Typhoon Haiyan: Twitter and Flickr to the rescue?

by Urs E. Gattiker on 2013/11/10 · 1 comment 15,143 views

in c micro-blogging Twitter,social media diary

Update 2014-10-30: Ebola: 3 steps for saving more lives 

CLICK on IMAGE - One of the most powerful typhoons recorded slammed into the central Philippines on Friday, November 8, 2013, cutting off electricity and telecommunications.

Two questions about big data, social media and natural disasters:

  • Can Twitter help with disaster rescue? LAX shooting incident
  • What about Flickr for disaster management? Hurricane Sandy, Typhoon Haiyan

Keywords: communication, disaster rescue, disaster management, big data, ROI, return on investment, strategy

Please answer my questions at the end – I love and need your feedback to decide.

This is the first entry in a series of posts about using big data to help emergency services, organisations, NGOs (non-governmental organisations) and health agencies, etc.

Business analytics: Dealing with the data deluge

By the way, do what 5,000 other subscribers have done – sign up for our FREE blog newsletter!

1. Does Twitter work for disaster rescue?

November 1, 2013 was probably the first time any airport – Los Angeles International (LAX) – referred the media, and the public to a Twitter handle as the official source for news updates. The shooting incident started at 9:30 am local time. The incident resulted in one TSA (Transportation Safety Administration) officer’s death and three other people being injured, including two more TSA employees. During that day, Katherine Alvarado – the LAX public relations officer who had personally launched the Twitter account in 2009 – sent out 112 public tweets (we grabbed them here – download the pdf file – interesting reading about the LAX shooting incident). Thousands of travellers were left stranded that day.

CLICK on IMAGE - LAX shooting incident kills one TSA agent - this tweet was useful to the public, but not to those who were present at the incident.

Bottom line

Unless you were following the Twitter @LAX_official account run by Alvarado and her team before the crisis, you probably got the first alert via your car radio – not Twitter. Understandable, of course, considering that 92 percent of the US population listens to radio, and 47 percent do so primarily in their vehicle. Unfortunately, knowing about the event at around 9:00 am probably failed to prevent you from having left your house to catch your flight that day – otherwise it might have saved you from fighting traffic. Staying home would have been the right thing to do, since your flight was surely among the more than one thousand that were cancelled. So did Twitter change anything? Maybe, but doubtful. Besides satisfying news hounds with tidbits it did little else… Good readTwitter in a crisis: 6 tips for a faster rescue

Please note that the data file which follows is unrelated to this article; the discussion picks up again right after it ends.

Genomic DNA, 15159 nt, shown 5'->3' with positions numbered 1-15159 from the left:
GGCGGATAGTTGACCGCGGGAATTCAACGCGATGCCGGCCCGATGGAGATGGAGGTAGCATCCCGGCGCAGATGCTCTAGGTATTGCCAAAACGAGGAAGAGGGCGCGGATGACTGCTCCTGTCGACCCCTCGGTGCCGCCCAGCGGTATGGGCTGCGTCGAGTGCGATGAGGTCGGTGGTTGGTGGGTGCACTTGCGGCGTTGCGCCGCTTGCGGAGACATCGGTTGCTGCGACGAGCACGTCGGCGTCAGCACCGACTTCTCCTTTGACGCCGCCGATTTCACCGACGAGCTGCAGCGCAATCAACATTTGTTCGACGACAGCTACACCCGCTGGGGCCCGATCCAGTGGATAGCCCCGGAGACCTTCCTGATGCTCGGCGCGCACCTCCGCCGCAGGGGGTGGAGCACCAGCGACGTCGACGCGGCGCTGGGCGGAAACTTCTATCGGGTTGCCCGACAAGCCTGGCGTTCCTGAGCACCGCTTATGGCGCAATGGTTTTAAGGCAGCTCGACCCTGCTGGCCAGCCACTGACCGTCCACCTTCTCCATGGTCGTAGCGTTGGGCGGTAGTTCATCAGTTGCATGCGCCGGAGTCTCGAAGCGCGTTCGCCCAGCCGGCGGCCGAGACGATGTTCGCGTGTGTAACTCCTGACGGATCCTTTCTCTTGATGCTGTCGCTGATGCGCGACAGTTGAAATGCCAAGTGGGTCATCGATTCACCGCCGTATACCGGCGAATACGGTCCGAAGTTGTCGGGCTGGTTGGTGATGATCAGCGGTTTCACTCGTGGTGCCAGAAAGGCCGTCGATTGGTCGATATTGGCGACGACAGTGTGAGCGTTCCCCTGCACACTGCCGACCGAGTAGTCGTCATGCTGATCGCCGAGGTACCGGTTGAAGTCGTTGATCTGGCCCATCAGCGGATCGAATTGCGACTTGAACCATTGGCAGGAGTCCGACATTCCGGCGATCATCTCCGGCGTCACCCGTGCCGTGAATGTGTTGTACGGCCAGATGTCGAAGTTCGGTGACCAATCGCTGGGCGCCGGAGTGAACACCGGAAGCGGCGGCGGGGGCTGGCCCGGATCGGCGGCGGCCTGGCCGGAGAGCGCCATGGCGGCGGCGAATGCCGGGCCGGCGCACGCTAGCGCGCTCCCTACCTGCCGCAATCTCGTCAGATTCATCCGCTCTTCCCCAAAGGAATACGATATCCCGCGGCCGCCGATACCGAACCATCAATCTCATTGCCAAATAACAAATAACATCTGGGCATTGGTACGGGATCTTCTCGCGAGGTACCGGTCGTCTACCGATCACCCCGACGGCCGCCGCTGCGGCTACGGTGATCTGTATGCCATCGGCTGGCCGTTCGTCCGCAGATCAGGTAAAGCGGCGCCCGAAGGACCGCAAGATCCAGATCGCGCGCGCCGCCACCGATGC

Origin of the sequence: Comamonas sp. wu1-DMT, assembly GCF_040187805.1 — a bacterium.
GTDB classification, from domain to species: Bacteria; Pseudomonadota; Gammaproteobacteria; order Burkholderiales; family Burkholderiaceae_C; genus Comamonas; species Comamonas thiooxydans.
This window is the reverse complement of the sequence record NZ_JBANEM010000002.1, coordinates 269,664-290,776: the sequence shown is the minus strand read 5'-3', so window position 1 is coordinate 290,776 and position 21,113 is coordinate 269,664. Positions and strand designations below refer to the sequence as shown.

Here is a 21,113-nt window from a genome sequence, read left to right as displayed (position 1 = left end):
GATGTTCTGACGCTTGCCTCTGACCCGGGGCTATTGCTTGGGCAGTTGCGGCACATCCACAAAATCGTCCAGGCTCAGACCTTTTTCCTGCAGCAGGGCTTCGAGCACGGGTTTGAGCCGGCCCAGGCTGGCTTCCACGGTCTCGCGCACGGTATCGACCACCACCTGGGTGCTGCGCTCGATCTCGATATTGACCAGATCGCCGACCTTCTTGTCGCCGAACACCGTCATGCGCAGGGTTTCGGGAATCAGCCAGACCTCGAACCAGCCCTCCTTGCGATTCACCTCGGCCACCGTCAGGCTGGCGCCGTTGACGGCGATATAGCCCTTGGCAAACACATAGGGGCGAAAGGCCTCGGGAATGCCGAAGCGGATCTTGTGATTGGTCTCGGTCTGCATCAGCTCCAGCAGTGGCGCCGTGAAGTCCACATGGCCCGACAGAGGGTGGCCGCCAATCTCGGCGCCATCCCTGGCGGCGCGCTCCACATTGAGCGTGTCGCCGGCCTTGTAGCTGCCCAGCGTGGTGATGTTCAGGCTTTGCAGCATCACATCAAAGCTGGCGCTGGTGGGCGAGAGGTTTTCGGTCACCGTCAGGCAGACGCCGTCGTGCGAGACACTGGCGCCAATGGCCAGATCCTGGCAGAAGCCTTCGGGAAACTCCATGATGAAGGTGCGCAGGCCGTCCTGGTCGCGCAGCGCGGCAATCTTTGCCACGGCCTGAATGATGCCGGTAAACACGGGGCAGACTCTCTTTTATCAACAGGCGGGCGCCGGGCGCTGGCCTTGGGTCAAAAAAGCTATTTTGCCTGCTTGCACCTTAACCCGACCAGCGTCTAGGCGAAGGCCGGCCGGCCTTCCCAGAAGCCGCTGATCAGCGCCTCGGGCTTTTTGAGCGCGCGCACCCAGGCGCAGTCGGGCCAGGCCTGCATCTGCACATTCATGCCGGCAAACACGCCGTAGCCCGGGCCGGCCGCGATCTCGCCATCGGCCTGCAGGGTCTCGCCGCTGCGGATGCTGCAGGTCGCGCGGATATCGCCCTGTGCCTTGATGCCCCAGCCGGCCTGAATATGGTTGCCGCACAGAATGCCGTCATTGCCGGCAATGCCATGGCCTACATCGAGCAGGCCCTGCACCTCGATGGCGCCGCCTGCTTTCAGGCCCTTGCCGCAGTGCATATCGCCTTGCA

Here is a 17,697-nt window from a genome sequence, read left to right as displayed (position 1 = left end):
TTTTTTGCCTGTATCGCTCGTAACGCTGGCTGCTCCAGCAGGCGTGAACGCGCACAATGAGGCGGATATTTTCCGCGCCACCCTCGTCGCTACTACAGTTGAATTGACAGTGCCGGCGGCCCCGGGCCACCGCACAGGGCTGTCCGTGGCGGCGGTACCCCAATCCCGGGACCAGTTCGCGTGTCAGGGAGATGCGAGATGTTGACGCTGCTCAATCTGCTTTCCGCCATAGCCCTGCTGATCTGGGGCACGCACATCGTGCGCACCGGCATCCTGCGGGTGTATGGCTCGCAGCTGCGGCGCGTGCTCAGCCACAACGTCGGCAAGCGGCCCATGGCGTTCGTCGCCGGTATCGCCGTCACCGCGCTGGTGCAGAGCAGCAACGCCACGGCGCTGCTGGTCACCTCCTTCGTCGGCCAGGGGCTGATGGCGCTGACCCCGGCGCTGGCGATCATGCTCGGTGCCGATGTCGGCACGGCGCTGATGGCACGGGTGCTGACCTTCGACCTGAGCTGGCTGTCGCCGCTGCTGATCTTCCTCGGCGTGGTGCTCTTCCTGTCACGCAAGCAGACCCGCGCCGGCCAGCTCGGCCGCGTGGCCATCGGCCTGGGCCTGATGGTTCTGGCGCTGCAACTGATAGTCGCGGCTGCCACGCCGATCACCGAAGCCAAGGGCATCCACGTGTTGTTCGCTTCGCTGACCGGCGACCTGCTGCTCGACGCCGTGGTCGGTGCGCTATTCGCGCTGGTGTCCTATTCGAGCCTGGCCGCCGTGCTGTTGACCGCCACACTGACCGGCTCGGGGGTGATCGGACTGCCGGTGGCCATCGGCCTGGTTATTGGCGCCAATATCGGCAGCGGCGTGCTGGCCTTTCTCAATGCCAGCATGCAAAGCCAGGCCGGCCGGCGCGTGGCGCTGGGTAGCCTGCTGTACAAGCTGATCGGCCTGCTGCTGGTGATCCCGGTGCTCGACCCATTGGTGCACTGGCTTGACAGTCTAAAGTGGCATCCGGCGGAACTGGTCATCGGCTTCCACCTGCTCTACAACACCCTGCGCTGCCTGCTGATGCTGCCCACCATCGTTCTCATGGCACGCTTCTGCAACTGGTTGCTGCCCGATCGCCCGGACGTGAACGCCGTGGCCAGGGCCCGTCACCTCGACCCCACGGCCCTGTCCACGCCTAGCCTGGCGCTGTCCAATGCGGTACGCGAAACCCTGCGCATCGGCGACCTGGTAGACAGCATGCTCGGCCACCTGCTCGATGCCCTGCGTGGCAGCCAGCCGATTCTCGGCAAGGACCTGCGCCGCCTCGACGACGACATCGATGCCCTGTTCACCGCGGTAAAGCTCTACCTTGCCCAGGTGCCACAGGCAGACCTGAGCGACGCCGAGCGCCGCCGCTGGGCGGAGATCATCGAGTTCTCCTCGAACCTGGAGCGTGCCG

2. What about Flickr for disaster management?

It seems as if Twitter adds limited value to a crisis situation, but can Flickr do better? Put differently, can social networks like Twitter help in situations of natural disaster when emergency services are stretched to the limit? A recent study tried to shed some light on this issue. Researchers were able to show a positive correlation between the number of pictures of Hurricane Sandy posted on Flickr and the atmospheric pressure in New Jersey as the hurricane crossed the US state in October 2012. Some pointed out that the positive correlation between Flickr photo uploads and Hurricane Sandy could simply have been the result of media coverage of the storm. But that is nonsense, because Flickr is a platform where people upload their personal pictures. It is unlikely that a person takes a picture and uploads it solely because of media coverage about a storm. This tells us that people were reacting to Sandy, taking pictures about the disaster when the storm hit and uploading them to Flickr. The study’s authors point out that what we do not know is where these people uploaded pictures from (e.g., region of the US or maybe Canada).